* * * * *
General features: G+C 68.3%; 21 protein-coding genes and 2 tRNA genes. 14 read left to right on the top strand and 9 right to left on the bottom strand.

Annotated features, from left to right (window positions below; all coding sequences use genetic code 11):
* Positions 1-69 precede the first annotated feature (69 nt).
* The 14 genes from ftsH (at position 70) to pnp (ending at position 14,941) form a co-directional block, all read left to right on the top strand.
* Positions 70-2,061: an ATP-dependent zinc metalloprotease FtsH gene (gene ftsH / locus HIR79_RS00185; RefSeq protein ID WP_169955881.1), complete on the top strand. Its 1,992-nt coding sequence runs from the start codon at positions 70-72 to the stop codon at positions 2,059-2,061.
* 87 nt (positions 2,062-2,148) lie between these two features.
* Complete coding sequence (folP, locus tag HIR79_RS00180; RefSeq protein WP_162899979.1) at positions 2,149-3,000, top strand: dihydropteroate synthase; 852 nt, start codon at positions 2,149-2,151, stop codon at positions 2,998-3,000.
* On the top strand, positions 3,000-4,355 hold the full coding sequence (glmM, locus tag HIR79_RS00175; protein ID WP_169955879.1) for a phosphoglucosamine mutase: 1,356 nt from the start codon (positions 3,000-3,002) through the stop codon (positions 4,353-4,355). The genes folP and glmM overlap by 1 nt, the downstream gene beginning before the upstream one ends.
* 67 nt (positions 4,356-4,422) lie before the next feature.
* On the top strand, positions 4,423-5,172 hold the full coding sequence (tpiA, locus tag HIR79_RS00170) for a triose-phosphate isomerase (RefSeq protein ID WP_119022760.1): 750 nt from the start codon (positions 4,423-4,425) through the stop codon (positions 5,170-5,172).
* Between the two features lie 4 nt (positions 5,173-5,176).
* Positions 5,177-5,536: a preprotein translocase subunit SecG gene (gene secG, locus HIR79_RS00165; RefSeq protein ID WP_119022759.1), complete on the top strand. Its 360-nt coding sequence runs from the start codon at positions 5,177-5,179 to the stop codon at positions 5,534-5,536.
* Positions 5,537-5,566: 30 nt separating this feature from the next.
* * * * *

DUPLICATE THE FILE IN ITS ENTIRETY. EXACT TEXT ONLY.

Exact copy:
General features: G+C 68.3%; 21 protein-coding genes and 2 tRNA genes. 14 read left to right on the top strand and 9 right to left on the bottom strand.

Annotated features, from left to right (window positions below; all coding sequences use genetic code 11):
* Positions 1-69 precede the first annotated feature (69 nt).
* The 14 genes from ftsH (at position 70) to pnp (ending at position 14,941) form a co-directional block, all read left to right on the top strand.
* Positions 70-2,061: an ATP-dependent zinc metalloprotease FtsH gene (gene ftsH / locus HIR79_RS00185; RefSeq protein ID WP_169955881.1), complete on the top strand. Its 1,992-nt coding sequence runs from the start codon at positions 70-72 to the stop codon at positions 2,059-2,061.
* 87 nt (positions 2,062-2,148) lie between these two features.
* Complete coding sequence (folP, locus tag HIR79_RS00180; RefSeq protein WP_162899979.1) at positions 2,149-3,000, top strand: dihydropteroate synthase; 852 nt, start codon at positions 2,149-2,151, stop codon at positions 2,998-3,000.
* On the top strand, positions 3,000-4,355 hold the full coding sequence (glmM, locus tag HIR79_RS00175; protein ID WP_169955879.1) for a phosphoglucosamine mutase: 1,356 nt from the start codon (positions 3,000-3,002) through the stop codon (positions 4,353-4,355). The genes folP and glmM overlap by 1 nt, the downstream gene beginning before the upstream one ends.
* 67 nt (positions 4,356-4,422) lie before the next feature.
* On the top strand, positions 4,423-5,172 hold the full coding sequence (tpiA, locus tag HIR79_RS00170) for a triose-phosphate isomerase (RefSeq protein ID WP_119022760.1): 750 nt from the start codon (positions 4,423-4,425) through the stop codon (positions 5,170-5,172).
* Between the two features lie 4 nt (positions 5,173-5,176).
* Positions 5,177-5,536: a preprotein translocase subunit SecG gene (gene secG, locus HIR79_RS00165; RefSeq protein ID WP_119022759.1), complete on the top strand. Its 360-nt coding sequence runs from the start codon at positions 5,177-5,179 to the stop codon at positions 5,534-5,536.
* Positions 5,537-5,566: 30 nt separating this feature from the next.